Thursday, July 1, 2010

Can your condominium association prevent you from smoking in your unit?

There is longstanding caselaw in our State confirming that your house may be your castle but owners in common interest ownership communities give up certain rights when they agree to be bound by the terms and provisions of the community’s governing documents. Whether you like it or not, agree or disagree, the fact remains that those living in condominiums are more highly regulated than other real property owners in terms of what they can and can’t do in their units.

Condominium owners can be prevented from having pets in their units, running businesses out of those units and placing certain items on their balconies. The question in today’s blog is whether or not those owners can be prohibited from smoking in their units if that smoke is finding its way into neighboring units and/or the hallways and other common elements. Every condominium declaration I’ve ever read contains a provision preventing owners from creating nuisances in their units which disturbs other owners’ quiet enjoyment of their property. There have been cases throughout the country which involve condominium owners suing neighbors and/or their association from smoke entering their units via air conditioning ducts, electrical outlets and/or poorly sealed or open windows and doors. In some instances, these suits have been successful after owners have shown that every effort to prevent the smoke’s entry into their homes (installing air filters, sealing windows and doors, etc.) have been unsuccessful, thereby requiring that the neighboring smoker be banned from indulging inside their property.

As far as common areas are concerned, Florida’s Clean Indoor Air Act would support an association’s ban on smoking in the Clubhouse, lobby, etc. because those areas constitute the “workplace” for association employees who maintain those areas. However, the units are private property so what is an association to do? Some communities have amended their documents to add smoking inside the units to the list of prohibited activities. Should current smokers be grandfathered in should such an amendment pass? It is common knowledge that smoking cessation is not an easy feat for long-term smokers. On the flip side, some owners with particular sensitivities to smoke are claiming that such a ban is required to reasonably accommodate their lifestyle needs.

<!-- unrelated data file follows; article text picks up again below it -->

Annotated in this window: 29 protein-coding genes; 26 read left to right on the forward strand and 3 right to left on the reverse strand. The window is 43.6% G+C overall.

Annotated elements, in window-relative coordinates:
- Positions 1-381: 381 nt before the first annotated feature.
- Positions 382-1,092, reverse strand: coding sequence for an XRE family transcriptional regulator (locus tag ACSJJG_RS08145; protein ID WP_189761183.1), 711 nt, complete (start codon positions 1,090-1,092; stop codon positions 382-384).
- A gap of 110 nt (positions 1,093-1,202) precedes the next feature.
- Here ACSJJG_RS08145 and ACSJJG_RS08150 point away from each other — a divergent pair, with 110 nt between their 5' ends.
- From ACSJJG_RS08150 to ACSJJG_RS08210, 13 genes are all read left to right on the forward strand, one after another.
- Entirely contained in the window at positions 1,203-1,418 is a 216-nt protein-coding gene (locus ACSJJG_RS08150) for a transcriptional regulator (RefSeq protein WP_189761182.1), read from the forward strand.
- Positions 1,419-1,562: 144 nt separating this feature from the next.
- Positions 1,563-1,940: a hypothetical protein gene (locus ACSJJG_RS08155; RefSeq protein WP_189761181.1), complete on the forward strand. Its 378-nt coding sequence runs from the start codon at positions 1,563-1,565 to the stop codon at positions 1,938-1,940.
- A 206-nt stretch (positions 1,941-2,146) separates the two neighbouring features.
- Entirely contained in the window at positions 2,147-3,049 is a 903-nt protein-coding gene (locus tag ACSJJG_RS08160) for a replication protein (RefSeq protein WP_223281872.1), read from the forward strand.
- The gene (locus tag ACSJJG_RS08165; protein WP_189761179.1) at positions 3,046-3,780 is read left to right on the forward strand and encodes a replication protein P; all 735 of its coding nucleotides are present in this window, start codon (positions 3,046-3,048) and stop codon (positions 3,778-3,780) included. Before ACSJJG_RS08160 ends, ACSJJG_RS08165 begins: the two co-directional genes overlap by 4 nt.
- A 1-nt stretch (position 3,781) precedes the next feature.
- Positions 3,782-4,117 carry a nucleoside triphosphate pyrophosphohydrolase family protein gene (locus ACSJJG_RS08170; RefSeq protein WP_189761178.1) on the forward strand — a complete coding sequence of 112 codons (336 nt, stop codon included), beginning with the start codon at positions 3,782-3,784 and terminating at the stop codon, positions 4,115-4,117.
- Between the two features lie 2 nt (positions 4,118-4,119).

This issue is not an easy one. Smokers are owners and enjoy the same real property rights as non-smokers. However, unwelcome smoke entering a unit is not only a nuisance but a known health risk. There will undoubtedly be more cases in the future on this issue and further clarification of where the courts, smokers and non-smokers stand.

2 comments:

  1. It'll be interesting to watch the national trend on this issue in community associations and whether it tracks the trend towards "marginalizing" smokers/smoking in general. Washington's law appears to mirror Florida's - banning smoking in your unit is a restriction on use that must be in the CC&Rs or Declaration in order to be enforced against an owner. Alternatively, a neighbor may have a nuisance claim (both against the smoker AND the association for failure to act!) if an owner's smoking habit creates a nuisances in a neighboring unit.

    I'm glad to find your blog and look forward to following your posts!

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  2. Recently, the neighboring Condo was sold. The individual that purchased the Condo is a very heavy smoker. My problem is twofold; 1. Our Condo has 3 floors, the top being the bedrooms. Our bedroom and adjoining bath reaks with cigarette smoke since this person moved in 6 months ago. I immediately called and discussed this problem with the new tenant. The reply was I'm sorry and will try not to smoke upstairs. Now the smell of cigarettes is on all three levels. I have owned and resided in my Condo for 18+ years and have NEVER experienced anything like this. We smell it in the HVAC, as well as, the bathroom drains. Problem 2. I've had to see a lung specialist for the first time in my life because I seem to be having Asthma symptoms. I'm now using an inhaler to help my breathing, but all I smell is Cigarette smoke. Our Condo has 4 units, therfore, we are a very small Association. The owners on the other adjoining side has a family member on Oxygen for the past 7 years. This is a huge concern considering she has "No Smoking" on both of her doors, not to mention the fact the have a huge Oxygen tank in their home.

    I definitely am not one that interferes with peoples personal lives, however, this has greatly become a personal issue for me. I am at a loss on resolving this problem. Any recommendations would be greatly appreciated on what other courses of action l may have other than Sale my Condo after 18 years. Thank you in advance for your comments.

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